Effect of alcohol, cigarette smoking, and diabetes on occurrence of hepatocellular carcinoma in patients with transfusion-acquired hepatitis C virus infection who develop cirrhosis.Eur J Gastroenterol Hepatol 2008; 20(7):674-9EJ
Alcohol drinking, cigarette smoking, and diabetes have been claimed as risk factors for hepatocellular carcinoma in case-control studies. The aim of this study was to define the impact of these risk factors on the development of hepatocellular carcinoma in hepatitis C virus-related liver cirrhosis.
A historical cohort of 138 patients with posttransfusion hepatitis C virus-related cirrhosis was selected by reviewing all files of patients referred to our liver unit. Sixty-three of them (46%) developed hepatocellular carcinoma.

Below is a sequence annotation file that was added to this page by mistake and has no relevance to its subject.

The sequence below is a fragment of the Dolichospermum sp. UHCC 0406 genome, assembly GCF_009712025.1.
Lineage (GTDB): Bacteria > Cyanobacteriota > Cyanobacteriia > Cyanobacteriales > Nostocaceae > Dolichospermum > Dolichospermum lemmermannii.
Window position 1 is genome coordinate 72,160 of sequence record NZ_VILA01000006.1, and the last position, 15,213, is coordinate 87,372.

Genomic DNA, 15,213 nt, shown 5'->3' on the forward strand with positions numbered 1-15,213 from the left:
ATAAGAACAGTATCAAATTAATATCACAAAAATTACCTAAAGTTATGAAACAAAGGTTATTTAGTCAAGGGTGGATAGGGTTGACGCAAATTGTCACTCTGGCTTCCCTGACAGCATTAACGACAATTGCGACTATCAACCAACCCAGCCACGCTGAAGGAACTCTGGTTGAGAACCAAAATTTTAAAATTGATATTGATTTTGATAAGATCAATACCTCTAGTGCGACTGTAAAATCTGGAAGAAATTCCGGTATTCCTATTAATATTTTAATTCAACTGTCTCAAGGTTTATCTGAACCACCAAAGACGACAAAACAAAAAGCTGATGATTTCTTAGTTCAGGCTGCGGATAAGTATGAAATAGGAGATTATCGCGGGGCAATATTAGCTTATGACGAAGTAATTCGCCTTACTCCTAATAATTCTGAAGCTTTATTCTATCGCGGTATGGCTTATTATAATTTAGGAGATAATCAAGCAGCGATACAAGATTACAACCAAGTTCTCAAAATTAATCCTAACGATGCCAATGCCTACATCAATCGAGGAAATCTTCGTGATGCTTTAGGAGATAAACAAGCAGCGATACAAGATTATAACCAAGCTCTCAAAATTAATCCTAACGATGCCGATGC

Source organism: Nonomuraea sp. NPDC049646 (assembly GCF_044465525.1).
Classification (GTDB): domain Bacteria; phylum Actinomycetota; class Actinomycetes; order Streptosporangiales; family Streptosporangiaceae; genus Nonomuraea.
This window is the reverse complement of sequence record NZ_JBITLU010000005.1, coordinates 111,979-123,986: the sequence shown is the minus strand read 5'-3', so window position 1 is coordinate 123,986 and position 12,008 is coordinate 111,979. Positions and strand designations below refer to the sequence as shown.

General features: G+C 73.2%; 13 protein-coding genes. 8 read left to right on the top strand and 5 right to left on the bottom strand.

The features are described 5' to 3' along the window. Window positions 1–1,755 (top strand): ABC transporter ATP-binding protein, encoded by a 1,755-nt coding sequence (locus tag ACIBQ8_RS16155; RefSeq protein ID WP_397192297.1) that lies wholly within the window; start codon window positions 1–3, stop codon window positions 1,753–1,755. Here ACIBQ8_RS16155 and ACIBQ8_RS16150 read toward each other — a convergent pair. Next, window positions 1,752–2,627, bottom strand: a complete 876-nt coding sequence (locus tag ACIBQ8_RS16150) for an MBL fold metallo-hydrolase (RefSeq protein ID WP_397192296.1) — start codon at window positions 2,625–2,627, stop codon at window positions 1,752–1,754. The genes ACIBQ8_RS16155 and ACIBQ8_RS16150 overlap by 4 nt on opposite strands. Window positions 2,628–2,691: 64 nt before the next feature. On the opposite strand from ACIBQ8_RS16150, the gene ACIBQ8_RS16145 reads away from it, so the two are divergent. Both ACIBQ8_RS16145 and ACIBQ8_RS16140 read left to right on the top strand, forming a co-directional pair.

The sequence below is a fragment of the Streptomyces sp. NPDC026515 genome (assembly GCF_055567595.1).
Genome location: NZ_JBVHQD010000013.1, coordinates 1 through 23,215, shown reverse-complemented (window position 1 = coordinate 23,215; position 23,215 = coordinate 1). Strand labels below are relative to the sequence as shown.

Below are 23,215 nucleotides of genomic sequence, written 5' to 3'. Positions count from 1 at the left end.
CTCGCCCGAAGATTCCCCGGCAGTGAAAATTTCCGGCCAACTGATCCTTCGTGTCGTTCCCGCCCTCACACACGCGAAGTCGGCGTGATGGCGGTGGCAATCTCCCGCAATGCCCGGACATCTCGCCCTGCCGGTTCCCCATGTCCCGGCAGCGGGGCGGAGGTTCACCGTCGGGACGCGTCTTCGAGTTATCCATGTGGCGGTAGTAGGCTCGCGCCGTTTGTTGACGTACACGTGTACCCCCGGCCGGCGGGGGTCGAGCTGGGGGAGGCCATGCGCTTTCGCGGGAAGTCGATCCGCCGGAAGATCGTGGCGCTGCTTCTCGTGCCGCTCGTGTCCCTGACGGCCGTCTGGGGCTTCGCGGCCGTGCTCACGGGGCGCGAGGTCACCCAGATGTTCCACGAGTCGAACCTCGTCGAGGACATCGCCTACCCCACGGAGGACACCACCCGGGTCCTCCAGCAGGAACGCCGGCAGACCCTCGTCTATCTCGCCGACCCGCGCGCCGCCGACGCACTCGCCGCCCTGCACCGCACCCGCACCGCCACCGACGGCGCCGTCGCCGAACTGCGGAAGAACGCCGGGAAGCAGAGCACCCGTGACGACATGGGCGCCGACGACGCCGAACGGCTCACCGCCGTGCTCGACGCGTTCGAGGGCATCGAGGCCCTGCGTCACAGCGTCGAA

At univariate analysis, risk factors for hepatocellular carcinoma were observed in patients aged above 59 years [P=0.004; relative risk (RR): 2.08, 95% confidence interval (CI): 1.19-3.68], male sex (P<0.001; RR: 2.48, 95% CI: 1.59-3.87), habit of alcohol drinking (P=0.001; RR: 1.89, 95% CI: 1.24-2.88), and duration of alcohol consumption of more than 30 years (P=0.02; RR: 2.08, 95% CI: 0.98-4.40). At Cox regression analysis, only male sex was an independent predictive factor (beta=0.86; P=0.002; hazard ratio=2.4, 95% CI: 1.3-4.1).
Diabetes, smoking, and alcohol drinking were not independently related to the risk of developing hepatocellular carcinoma in hepatitis C virus-related cirrhosis.